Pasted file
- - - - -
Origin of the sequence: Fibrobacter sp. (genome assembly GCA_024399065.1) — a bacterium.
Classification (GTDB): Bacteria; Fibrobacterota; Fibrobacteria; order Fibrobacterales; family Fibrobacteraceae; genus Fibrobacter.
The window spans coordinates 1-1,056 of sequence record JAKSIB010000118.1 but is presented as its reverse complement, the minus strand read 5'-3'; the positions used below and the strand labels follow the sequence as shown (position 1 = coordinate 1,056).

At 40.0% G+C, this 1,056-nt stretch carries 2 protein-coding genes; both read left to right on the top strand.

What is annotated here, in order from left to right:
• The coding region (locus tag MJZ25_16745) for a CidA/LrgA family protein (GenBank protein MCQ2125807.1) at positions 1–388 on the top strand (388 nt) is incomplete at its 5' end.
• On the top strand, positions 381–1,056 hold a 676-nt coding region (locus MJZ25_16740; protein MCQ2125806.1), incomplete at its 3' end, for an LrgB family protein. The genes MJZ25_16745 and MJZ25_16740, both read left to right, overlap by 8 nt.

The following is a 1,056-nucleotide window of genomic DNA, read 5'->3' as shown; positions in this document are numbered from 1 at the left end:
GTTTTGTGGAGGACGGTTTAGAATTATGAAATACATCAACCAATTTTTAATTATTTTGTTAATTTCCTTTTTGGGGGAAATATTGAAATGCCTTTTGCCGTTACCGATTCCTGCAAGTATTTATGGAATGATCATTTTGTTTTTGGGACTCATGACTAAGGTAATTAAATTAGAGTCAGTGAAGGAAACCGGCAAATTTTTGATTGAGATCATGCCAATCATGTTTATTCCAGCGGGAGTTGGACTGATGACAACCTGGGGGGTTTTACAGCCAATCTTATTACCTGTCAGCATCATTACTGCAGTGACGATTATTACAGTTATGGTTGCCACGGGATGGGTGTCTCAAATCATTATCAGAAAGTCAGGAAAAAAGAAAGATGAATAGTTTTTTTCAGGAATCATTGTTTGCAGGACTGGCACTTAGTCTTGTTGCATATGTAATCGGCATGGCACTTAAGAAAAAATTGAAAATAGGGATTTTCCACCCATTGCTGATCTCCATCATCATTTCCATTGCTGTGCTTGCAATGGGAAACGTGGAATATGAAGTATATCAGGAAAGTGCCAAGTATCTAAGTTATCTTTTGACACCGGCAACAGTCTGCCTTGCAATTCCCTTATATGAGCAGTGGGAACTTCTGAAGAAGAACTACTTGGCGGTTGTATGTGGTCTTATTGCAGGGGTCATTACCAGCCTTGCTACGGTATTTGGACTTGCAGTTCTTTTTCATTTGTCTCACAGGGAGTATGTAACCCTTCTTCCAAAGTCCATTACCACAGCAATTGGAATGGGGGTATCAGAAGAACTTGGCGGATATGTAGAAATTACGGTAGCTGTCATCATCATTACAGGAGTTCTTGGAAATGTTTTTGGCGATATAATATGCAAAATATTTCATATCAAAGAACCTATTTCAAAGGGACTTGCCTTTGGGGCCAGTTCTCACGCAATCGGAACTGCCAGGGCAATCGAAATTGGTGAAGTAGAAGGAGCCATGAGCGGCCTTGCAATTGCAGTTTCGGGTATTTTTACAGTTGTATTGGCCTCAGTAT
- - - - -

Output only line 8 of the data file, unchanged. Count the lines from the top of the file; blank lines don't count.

The following is a 1,056-nucleotide window of genomic DNA, read 5'->3' as shown; positions in this document are numbered from 1 at the left end: